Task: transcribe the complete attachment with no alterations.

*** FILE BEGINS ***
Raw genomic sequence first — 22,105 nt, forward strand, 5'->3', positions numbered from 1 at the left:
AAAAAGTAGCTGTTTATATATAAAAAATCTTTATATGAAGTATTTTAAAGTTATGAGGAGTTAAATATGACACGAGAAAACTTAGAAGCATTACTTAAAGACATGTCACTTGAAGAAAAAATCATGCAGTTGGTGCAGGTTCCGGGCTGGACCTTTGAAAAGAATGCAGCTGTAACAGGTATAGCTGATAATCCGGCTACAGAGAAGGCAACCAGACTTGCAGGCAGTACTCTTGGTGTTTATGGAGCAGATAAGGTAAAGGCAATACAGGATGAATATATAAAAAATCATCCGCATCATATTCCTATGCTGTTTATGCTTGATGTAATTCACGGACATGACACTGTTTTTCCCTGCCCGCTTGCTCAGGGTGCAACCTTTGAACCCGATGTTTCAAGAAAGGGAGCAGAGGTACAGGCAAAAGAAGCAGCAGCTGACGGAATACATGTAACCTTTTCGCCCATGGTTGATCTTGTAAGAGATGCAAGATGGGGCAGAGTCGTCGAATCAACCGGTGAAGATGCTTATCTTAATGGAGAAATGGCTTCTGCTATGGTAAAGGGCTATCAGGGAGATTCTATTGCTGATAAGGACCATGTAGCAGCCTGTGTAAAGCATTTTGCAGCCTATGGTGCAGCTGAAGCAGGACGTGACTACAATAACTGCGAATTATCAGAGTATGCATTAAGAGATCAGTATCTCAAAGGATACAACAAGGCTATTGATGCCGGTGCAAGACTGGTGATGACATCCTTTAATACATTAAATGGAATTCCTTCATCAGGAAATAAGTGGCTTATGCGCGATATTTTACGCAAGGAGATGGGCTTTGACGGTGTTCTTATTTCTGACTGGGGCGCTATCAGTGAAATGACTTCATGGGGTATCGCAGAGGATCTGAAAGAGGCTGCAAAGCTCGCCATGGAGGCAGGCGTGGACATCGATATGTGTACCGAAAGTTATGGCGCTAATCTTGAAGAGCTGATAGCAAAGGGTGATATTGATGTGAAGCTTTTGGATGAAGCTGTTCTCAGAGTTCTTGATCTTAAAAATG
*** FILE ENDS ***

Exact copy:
Raw genomic sequence first — 22,105 nt, forward strand, 5'->3', positions numbered from 1 at the left:
AAAAAGTAGCTGTTTATATATAAAAAATCTTTATATGAAGTATTTTAAAGTTATGAGGAGTTAAATATGACACGAGAAAACTTAGAAGCATTACTTAAAGACATGTCACTTGAAGAAAAAATCATGCAGTTGGTGCAGGTTCCGGGCTGGACCTTTGAAAAGAATGCAGCTGTAACAGGTATAGCTGATAATCCGGCTACAGAGAAGGCAACCAGACTTGCAGGCAGTACTCTTGGTGTTTATGGAGCAGATAAGGTAAAGGCAATACAGGATGAATATATAAAAAATCATCCGCATCATATTCCTATGCTGTTTATGCTTGATGTAATTCACGGACATGACACTGTTTTTCCCTGCCCGCTTGCTCAGGGTGCAACCTTTGAACCCGATGTTTCAAGAAAGGGAGCAGAGGTACAGGCAAAAGAAGCAGCAGCTGACGGAATACATGTAACCTTTTCGCCCATGGTTGATCTTGTAAGAGATGCAAGATGGGGCAGAGTCGTCGAATCAACCGGTGAAGATGCTTATCTTAATGGAGAAATGGCTTCTGCTATGGTAAAGGGCTATCAGGGAGATTCTATTGCTGATAAGGACCATGTAGCAGCCTGTGTAAAGCATTTTGCAGCCTATGGTGCAGCTGAAGCAGGACGTGACTACAATAACTGCGAATTATCAGAGTATGCATTAAGAGATCAGTATCTCAAAGGATACAACAAGGCTATTGATGCCGGTGCAAGACTGGTGATGACATCCTTTAATACATTAAATGGAATTCCTTCATCAGGAAATAAGTGGCTTATGCGCGATATTTTACGCAAGGAGATGGGCTTTGACGGTGTTCTTATTTCTGACTGGGGCGCTATCAGTGAAATGACTTCATGGGGTATCGCAGAGGATCTGAAAGAGGCTGCAAAGCTCGCCATGGAGGCAGGCGTGGACATCGATATGTGTACCGAAAGTTATGGCGCTAATCTTGAAGAGCTGATAGCAAAGGGTGATATTGATGTGAAGCTTTTGGATGAAGCTGTTCTCAGAGTTCTTGATCTTAAAAATG